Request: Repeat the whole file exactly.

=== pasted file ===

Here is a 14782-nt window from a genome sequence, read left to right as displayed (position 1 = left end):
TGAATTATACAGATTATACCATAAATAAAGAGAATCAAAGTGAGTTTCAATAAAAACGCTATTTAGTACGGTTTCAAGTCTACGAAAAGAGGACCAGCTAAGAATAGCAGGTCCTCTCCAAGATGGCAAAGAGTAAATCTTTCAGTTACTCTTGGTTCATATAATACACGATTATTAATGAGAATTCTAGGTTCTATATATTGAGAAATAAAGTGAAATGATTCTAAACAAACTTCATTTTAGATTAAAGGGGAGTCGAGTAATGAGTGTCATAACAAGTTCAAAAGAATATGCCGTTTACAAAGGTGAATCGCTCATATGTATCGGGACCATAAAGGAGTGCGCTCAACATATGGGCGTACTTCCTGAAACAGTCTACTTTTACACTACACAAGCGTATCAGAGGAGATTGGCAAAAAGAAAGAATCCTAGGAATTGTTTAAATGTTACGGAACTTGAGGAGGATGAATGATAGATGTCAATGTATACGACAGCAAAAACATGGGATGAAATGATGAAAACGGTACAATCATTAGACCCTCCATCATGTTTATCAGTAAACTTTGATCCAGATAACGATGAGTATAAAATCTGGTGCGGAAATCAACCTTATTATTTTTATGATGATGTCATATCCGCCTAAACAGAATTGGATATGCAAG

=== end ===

Here is a 14782-nt window from a genome sequence, read left to right as displayed (position 1 = left end):
TGAATTATACAGATTATACCATAAATAAAGAGAATCAAAGTGAGTTTCAATAAAAACGCTATTTAGTACGGTTTCAAGTCTACGAAAAGAGGACCAGCTAAGAATAGCAGGTCCTCTCCAAGATGGCAAAGAGTAAATCTTTCAGTTACTCTTGGTTCATATAATACACGATTATTAATGAGAATTCTAGGTTCTATATATTGAGAAATAAAGTGAAATGATTCTAAACAAACTTCATTTTAGATTAAAGGGGAGTCGAGTAATGAGTGTCATAACAAGTTCAAAAGAATATGCCGTTTACAAAGGTGAATCGCTCATATGTATCGGGACCATAAAGGAGTGCGCTCAACATATGGGCGTACTTCCTGAAACAGTCTACTTTTACACTACACAAGCGTATCAGAGGAGATTGGCAAAAAGAAAGAATCCTAGGAATTGTTTAAATGTTACGGAACTTGAGGAGGATGAATGATAGATGTCAATGTATACGACAGCAAAAACATGGGATGAAATGATGAAAACGGTACAATCATTAGACCCTCCATCATGTTTATCAGTAAACTTTGATCCAGATAACGATGAGTATAAAATCTGGTGCGGAAATCAACCTTATTATTTTTATGATGATGTCATATCCGCCTAAACAGAATTGGATATGCAAG